Makati's Office of the Building Official on Thursday inspected the offices of the Metro Manila Development Authority building on EDSA and Orense Street in Barangay Guadalupe to check its structural integrity.
MMDA chairman Danilo Lim said he requested the post-earthquake assessment
to ensure that the eight-story main building that houses the Metrobase, Auditorium, Institute of Traffic Management, Redemption Office and Sports Arena, and all facilities inside are safe for employees and the transacting public.
“After the earthquake on Monday
, we immediately conducted our own assessment but we deemed it necessary to welcome third-party inspectors,” Lim said.
“We want to identify the structural damage we need to address to ensure that the structures are safe for use,” said Lim.
Lim, also the concurrent head of Metro Manila Disaster Risk Reduction and Management Office, on Monday issued a memo directing all concerned member agencies and local disaster risk reduction and management councils to conduct inspections focusing on the structural integrity of all government structures in the National Capital Region.
Electrical rooms, server rooms and technical facilities were also inspected.
The two strong earthquakes that recently shook Luzon and the Visayas emphasize the urgency for regular building inspections, the vice president of the Association of Structural Engineers, Ronaldo Ison, said.
“We should be inspecting buildings from time to time to maintain [their] structural integrity. It is required of us to do these inspections more regularly to determine if the building is okay,” Ison told ABS-CBN News.
He said he believed most buildings in Metro Manila comply with the National Building Code and will be able to withstand a magnitude 7 or higher earthquake.
However, older buildings constructed with older materials should be checked, analyzed, and upgraded to comply with the present building code, he said.
Monday’s 6.1 magnitude quake
disrupted the Climate Smart and Disaster Resilient Asean International Conference at the Bayleaf Hotel.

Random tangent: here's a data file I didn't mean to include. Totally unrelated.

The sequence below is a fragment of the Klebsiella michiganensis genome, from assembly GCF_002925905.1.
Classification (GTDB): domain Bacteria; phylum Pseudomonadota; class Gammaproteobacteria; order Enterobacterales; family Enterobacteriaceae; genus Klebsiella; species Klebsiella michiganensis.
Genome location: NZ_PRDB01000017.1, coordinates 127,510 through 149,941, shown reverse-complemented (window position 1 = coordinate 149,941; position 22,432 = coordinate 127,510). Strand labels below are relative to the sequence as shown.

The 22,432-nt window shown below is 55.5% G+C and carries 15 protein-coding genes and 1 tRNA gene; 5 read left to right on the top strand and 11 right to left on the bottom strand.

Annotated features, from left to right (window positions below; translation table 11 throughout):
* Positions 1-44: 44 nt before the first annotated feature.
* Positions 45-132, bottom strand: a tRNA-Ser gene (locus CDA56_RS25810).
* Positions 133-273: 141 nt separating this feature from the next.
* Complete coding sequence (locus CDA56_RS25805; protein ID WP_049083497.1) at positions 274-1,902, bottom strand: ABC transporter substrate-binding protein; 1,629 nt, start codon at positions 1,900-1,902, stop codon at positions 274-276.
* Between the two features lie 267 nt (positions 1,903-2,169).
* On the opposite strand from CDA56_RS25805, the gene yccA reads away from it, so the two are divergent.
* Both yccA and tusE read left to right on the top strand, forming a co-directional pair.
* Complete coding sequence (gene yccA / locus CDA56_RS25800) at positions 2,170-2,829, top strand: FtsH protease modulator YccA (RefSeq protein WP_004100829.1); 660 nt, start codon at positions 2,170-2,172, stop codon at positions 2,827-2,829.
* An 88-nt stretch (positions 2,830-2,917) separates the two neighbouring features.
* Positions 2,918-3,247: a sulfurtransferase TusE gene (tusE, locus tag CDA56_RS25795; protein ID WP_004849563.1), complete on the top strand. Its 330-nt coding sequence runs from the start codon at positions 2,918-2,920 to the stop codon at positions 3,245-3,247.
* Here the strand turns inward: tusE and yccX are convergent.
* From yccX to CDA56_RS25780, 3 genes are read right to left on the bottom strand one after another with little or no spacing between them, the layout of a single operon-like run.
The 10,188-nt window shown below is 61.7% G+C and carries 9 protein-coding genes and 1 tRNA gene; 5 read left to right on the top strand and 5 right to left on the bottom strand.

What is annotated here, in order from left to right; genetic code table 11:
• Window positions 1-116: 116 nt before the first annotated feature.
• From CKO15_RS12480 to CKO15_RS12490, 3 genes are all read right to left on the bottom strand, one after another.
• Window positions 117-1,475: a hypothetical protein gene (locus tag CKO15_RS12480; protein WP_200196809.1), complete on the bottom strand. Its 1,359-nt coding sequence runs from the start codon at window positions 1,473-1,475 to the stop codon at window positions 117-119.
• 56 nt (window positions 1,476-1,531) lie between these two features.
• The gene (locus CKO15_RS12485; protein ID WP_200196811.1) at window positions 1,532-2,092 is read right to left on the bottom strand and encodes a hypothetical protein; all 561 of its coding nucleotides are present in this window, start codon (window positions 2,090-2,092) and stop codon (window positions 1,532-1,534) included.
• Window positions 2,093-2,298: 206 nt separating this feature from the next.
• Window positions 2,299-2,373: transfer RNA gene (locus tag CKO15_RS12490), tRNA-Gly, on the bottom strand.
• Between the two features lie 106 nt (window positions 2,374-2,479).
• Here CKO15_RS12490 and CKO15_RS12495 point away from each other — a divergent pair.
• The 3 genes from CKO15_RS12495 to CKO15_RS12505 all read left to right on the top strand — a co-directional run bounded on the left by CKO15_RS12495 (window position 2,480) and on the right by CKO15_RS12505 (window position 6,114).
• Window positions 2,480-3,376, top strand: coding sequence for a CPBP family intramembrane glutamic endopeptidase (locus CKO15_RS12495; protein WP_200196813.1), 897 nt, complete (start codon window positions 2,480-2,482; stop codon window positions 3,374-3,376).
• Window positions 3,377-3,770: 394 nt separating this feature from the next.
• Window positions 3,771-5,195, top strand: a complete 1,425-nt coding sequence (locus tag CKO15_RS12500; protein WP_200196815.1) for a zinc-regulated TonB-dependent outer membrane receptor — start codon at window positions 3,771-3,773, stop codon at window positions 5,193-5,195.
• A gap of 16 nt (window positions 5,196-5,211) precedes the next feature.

Conference organizer Glenn Banaguas said the quake emphasized that buildings need to be climate smart and disaster resilient to save lives.
Also on Thursday, the Trade Union Congress of the Philippines urged the government to create mandatory policy standard protocols to protect workers during disasters, following complaints of workers who were not allowed to leave their establishments immediately after Monday’s earthquake.
“It is high time to set the country’s mandatory workplace emergency protocol standards for rank-and-file workers in the light of scores of employers who refused to evacuate their employees and maintained a business as usual attitude exposing their employees’ health and safety during the earthquake,” said TUCP president Raymond Mendoza.
He said there are no existing government mandatory standards that address this important aspect of workplace safety and health, particularly during emergency situations such as earthquake, fire and other disasters happening in the workplace.
“Because there are no specific mandatory guidelines regarding such a life and death scenario, there is a very urgent need to create a regulation or mandatory policy standards protocols now that protect the workers’ health and safety and guides employees and employers on what to do when emergency disasters and calamities occur during working hours,” Mendoza said. With PNA
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